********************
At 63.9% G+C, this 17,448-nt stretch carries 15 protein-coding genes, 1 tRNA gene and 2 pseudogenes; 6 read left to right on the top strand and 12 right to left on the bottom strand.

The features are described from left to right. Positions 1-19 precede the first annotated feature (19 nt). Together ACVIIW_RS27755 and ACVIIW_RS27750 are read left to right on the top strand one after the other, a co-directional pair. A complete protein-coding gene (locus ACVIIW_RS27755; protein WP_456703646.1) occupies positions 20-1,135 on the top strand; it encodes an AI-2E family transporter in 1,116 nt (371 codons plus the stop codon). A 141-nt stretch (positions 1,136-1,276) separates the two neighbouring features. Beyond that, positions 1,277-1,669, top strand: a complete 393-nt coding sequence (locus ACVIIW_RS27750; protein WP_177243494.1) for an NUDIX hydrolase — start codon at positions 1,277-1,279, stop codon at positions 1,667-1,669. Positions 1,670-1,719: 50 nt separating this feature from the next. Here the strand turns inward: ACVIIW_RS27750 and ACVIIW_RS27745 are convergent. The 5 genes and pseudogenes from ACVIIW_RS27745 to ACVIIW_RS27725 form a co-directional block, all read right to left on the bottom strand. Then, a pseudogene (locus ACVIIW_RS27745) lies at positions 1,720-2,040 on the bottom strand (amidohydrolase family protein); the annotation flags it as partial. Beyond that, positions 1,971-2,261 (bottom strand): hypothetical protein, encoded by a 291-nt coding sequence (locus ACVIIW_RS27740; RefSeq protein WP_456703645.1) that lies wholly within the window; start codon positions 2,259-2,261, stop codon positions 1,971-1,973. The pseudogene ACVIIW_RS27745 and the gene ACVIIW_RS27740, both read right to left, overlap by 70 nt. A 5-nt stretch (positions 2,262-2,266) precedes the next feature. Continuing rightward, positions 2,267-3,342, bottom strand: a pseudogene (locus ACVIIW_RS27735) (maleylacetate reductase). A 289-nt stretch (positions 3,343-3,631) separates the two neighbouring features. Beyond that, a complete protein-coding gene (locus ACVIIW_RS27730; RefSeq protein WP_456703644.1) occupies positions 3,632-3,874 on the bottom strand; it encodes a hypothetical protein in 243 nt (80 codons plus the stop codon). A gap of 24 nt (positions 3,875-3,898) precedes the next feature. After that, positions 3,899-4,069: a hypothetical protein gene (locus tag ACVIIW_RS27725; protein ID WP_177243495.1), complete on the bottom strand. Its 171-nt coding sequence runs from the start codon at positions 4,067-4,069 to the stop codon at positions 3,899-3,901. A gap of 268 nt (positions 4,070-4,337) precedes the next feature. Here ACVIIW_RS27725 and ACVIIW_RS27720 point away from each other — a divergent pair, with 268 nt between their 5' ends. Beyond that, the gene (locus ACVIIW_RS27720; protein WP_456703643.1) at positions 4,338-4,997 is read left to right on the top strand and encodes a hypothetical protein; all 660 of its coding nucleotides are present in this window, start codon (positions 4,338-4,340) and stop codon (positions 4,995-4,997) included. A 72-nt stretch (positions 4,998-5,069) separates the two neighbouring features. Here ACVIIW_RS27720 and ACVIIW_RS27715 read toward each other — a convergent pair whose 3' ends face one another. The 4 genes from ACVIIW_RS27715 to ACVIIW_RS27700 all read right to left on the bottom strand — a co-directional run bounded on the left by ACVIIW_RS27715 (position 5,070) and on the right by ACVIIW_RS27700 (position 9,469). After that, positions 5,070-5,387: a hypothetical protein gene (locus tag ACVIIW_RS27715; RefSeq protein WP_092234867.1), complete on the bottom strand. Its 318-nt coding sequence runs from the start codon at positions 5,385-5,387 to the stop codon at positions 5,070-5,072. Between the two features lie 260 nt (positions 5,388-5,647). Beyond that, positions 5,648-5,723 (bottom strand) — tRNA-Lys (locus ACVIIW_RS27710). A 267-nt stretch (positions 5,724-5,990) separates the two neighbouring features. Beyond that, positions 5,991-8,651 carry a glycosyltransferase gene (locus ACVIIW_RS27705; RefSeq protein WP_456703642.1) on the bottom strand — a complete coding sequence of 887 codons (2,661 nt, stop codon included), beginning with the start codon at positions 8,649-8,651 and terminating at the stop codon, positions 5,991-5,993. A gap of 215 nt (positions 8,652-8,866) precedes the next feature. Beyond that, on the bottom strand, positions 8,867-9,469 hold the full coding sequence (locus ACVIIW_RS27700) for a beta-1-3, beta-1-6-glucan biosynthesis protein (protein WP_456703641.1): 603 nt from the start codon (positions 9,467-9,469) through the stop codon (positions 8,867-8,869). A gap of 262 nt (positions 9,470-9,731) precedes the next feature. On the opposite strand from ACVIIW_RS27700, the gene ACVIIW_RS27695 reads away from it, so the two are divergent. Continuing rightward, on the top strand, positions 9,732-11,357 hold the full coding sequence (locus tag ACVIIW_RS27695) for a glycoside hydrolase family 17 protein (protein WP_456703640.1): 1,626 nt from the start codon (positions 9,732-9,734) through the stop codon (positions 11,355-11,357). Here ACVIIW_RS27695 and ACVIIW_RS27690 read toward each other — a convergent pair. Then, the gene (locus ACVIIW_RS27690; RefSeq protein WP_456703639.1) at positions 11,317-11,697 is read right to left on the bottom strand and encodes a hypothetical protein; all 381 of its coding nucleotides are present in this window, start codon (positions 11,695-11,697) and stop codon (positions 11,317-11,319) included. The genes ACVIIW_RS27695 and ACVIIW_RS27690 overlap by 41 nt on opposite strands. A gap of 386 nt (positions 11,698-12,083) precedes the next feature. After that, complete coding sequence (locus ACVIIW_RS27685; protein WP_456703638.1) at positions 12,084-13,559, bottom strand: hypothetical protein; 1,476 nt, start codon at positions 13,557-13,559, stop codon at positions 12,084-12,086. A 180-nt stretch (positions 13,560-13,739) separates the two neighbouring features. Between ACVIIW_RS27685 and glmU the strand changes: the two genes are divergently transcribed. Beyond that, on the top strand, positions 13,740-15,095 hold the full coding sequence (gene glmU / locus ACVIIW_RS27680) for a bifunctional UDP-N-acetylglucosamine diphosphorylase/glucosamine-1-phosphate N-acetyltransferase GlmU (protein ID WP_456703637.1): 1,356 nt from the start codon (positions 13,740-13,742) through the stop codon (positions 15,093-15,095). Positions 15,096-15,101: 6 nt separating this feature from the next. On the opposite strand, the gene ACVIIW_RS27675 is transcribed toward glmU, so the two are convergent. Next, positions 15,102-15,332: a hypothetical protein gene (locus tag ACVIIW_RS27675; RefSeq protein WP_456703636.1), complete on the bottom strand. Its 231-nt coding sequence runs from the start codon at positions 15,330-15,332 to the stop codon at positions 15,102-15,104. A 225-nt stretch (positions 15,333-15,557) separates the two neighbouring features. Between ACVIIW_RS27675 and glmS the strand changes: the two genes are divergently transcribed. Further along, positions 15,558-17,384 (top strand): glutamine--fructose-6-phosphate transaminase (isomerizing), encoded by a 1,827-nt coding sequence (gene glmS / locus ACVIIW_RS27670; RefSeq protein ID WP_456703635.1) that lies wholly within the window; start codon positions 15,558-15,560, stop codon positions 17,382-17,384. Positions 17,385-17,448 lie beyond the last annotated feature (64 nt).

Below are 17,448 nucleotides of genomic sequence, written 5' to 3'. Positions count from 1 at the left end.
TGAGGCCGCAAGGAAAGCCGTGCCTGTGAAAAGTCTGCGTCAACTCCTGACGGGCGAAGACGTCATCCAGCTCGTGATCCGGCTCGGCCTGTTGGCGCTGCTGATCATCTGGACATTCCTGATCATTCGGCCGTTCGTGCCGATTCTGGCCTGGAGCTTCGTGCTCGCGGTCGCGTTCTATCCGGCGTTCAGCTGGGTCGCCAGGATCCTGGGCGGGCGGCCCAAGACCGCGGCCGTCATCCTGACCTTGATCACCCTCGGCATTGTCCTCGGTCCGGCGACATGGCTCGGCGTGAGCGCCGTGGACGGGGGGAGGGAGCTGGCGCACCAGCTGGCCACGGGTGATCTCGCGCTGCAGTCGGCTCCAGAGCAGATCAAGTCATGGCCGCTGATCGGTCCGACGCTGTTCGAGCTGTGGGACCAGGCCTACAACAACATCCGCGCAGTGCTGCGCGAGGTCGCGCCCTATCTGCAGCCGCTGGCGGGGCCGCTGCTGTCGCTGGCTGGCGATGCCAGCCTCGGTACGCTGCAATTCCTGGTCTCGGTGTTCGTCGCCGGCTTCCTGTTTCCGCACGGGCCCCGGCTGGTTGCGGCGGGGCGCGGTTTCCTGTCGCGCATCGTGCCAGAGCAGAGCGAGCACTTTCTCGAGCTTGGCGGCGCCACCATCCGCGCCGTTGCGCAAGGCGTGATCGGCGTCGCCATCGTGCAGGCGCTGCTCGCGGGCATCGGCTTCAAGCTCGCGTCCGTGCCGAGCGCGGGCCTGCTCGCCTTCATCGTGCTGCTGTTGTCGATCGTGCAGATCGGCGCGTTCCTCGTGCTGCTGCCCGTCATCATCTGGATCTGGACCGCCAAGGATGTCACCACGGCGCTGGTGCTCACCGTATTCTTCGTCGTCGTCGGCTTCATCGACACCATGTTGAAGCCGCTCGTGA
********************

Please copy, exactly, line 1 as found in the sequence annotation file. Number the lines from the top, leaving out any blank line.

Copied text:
At 63.9% G+C, this 17,448-nt stretch carries 15 protein-coding genes, 1 tRNA gene and 2 pseudogenes; 6 read left to right on the top strand and 12 right to left on the bottom strand.